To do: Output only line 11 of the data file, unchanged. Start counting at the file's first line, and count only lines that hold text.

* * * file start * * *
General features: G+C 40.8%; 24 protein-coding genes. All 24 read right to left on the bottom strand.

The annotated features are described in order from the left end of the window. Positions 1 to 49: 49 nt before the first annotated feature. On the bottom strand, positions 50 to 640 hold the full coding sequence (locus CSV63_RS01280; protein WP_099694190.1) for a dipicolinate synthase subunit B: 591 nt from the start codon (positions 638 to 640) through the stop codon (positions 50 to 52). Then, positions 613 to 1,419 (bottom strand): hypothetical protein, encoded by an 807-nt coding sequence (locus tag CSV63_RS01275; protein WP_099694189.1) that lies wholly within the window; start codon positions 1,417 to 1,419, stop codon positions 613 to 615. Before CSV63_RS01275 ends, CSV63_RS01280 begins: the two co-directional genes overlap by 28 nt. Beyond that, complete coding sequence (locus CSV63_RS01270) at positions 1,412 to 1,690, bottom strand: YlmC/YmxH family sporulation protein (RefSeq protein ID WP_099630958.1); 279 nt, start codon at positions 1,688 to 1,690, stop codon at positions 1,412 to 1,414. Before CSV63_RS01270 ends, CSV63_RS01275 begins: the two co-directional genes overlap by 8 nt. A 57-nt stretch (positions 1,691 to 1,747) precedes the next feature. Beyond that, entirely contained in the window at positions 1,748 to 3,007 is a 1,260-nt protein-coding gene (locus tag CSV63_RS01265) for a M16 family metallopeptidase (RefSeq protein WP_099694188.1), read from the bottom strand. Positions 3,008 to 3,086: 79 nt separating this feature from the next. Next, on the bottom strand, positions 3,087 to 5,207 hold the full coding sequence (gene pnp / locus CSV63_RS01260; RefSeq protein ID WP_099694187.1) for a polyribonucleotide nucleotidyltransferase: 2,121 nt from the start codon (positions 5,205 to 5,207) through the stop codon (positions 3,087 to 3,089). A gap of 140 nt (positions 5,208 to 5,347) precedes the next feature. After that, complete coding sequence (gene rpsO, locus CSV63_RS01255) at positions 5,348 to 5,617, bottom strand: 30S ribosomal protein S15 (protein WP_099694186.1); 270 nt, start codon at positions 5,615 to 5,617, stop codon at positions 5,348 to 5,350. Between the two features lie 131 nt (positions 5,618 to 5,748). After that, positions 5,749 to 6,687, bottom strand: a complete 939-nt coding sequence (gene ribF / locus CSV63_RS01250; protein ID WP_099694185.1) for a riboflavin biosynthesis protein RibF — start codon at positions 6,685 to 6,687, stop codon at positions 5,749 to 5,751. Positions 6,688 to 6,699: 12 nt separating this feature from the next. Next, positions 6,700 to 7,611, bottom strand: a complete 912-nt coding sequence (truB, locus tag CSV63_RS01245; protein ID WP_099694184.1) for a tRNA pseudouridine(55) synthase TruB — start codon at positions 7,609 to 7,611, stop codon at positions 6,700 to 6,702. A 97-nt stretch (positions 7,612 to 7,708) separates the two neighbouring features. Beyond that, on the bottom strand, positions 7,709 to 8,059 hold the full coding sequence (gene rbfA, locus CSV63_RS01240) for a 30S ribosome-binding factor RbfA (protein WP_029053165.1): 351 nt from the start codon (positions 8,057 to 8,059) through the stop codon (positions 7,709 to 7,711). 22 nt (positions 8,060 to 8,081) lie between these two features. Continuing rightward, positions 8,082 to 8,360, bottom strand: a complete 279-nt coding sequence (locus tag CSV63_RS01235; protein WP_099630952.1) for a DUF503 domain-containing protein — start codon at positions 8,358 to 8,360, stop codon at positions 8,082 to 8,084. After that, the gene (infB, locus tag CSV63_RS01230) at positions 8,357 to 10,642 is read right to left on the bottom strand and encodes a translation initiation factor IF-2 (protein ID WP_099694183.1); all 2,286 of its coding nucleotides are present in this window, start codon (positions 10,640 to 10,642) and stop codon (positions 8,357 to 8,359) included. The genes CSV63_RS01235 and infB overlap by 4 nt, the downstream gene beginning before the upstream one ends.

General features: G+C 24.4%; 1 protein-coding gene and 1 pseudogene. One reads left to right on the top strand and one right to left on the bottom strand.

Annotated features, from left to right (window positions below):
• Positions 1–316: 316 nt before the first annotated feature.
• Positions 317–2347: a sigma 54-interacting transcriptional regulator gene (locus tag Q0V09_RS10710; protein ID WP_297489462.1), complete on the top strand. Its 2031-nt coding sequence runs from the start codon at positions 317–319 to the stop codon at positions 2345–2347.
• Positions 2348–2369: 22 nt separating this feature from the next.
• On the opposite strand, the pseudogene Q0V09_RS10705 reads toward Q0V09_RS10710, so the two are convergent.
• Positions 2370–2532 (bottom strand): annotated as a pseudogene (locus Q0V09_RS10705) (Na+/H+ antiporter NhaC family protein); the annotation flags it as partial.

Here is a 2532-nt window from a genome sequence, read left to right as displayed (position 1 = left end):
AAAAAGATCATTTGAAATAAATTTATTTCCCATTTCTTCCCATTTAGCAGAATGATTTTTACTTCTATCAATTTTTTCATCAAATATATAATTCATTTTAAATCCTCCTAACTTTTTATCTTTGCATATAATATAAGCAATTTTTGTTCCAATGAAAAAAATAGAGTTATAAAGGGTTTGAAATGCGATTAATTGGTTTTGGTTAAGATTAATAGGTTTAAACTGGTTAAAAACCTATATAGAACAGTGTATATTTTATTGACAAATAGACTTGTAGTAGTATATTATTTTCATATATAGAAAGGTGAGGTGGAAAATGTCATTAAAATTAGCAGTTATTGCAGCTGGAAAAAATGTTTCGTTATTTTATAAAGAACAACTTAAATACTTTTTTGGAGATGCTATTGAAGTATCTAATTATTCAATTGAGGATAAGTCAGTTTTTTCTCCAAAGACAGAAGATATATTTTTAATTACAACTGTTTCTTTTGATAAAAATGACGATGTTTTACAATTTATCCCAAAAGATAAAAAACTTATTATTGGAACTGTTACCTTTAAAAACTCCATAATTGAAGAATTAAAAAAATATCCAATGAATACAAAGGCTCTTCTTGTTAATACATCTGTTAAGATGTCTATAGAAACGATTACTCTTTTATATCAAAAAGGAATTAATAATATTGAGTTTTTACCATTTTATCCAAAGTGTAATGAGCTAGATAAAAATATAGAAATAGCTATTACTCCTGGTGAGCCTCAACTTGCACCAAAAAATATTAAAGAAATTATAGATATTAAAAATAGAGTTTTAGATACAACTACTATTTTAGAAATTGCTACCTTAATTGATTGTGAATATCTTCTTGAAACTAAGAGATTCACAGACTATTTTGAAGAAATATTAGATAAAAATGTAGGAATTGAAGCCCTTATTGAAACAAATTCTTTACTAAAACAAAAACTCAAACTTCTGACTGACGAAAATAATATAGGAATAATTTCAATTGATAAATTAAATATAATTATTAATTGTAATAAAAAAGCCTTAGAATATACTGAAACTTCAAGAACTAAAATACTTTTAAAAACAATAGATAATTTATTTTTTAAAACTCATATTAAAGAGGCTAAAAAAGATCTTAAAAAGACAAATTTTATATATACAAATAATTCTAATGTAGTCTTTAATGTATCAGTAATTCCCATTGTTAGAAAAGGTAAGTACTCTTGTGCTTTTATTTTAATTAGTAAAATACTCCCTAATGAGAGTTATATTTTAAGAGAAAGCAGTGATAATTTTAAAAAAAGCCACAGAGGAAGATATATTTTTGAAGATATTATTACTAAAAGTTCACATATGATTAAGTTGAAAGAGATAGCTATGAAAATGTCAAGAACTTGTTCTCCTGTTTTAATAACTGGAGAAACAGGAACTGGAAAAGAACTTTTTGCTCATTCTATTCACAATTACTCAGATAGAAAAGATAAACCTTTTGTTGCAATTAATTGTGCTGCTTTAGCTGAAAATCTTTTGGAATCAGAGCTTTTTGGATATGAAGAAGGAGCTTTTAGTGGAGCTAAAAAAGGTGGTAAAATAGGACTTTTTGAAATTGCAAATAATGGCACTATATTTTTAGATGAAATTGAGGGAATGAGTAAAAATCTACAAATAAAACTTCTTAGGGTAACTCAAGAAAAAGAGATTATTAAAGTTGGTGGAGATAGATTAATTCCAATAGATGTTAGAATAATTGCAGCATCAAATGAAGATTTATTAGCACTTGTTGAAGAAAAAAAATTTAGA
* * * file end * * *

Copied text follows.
AAAAAGATCATTTGAAATAAATTTATTTCCCATTTCTTCCCATTTAGCAGAATGATTTTTACTTCTATCAATTTTTTCATCAAATATATAATTCATTTTAAATCCTCCTAACTTTTTATCTTTGCATATAATATAAGCAATTTTTGTTCCAATGAAAAAAATAGAGTTATAAAGGGTTTGAAATGCGATTAATTGGTTTTGGTTAAGATTAATAGGTTTAAACTGGTTAAAAACCTATATAGAACAGTGTATATTTTATTGACAAATAGACTTGTAGTAGTATATTATTTTCATATATAGAAAGGTGAGGTGGAAAATGTCATTAAAATTAGCAGTTATTGCAGCTGGAAAAAATGTTTCGTTATTTTATAAAGAACAACTTAAATACTTTTTTGGAGATGCTATTGAAGTATCTAATTATTCAATTGAGGATAAGTCAGTTTTTTCTCCAAAGACAGAAGATATATTTTTAATTACAACTGTTTCTTTTGATAAAAATGACGATGTTTTACAATTTATCCCAAAAGATAAAAAACTTATTATTGGAACTGTTACCTTTAAAAACTCCATAATTGAAGAATTAAAAAAATATCCAATGAATACAAAGGCTCTTCTTGTTAATACATCTGTTAAGATGTCTATAGAAACGATTACTCTTTTATATCAAAAAGGAATTAATAATATTGAGTTTTTACCATTTTATCCAAAGTGTAATGAGCTAGATAAAAATATAGAAATAGCTATTACTCCTGGTGAGCCTCAACTTGCACCAAAAAATATTAAAGAAATTATAGATATTAAAAATAGAGTTTTAGATACAACTACTATTTTAGAAATTGCTACCTTAATTGATTGTGAATATCTTCTTGAAACTAAGAGATTCACAGACTATTTTGAAGAAATATTAGATAAAAATGTAGGAATTGAAGCCCTTATTGAAACAAATTCTTTACTAAAACAAAAACTCAAACTTCTGACTGACGAAAATAATATAGGAATAATTTCAATTGATAAATTAAATATAATTATTAATTGTAATAAAAAAGCCTTAGAATATACTGAAACTTCAAGAACTAAAATACTTTTAAAAACAATAGATAATTTATTTTTTAAAACTCATATTAAAGAGGCTAAAAAAGATCTTAAAAAGACAAATTTTATATATACAAATAATTCTAATGTAGTCTTTAATGTATCAGTAATTCCCATTGTTAGAAAAGGTAAGTACTCTTGTGCTTTTATTTTAATTAGTAAAATACTCCCTAATGAGAGTTATATTTTAAGAGAAAGCAGTGATAATTTTAAAAAAAGCCACAGAGGAAGATATATTTTTGAAGATATTATTACTAAAAGTTCACATATGATTAAGTTGAAAGAGATAGCTATGAAAATGTCAAGAACTTGTTCTCCTGTTTTAATAACTGGAGAAACAGGAACTGGAAAAGAACTTTTTGCTCATTCTATTCACAATTACTCAGATAGAAAAGATAAACCTTTTGTTGCAATTAATTGTGCTGCTTTAGCTGAAAATCTTTTGGAATCAGAGCTTTTTGGATATGAAGAAGGAGCTTTTAGTGGAGCTAAAAAAGGTGGTAAAATAGGACTTTTTGAAATTGCAAATAATGGCACTATATTTTTAGATGAAATTGAGGGAATGAGTAAAAATCTACAAATAAAACTTCTTAGGGTAACTCAAGAAAAAGAGATTATTAAAGTTGGTGGAGATAGATTAATTCCAATAGATGTTAGAATAATTGCAGCATCAAATGAAGATTTATTAGCACTTGTTGAAGAAAAAAAATTTAGA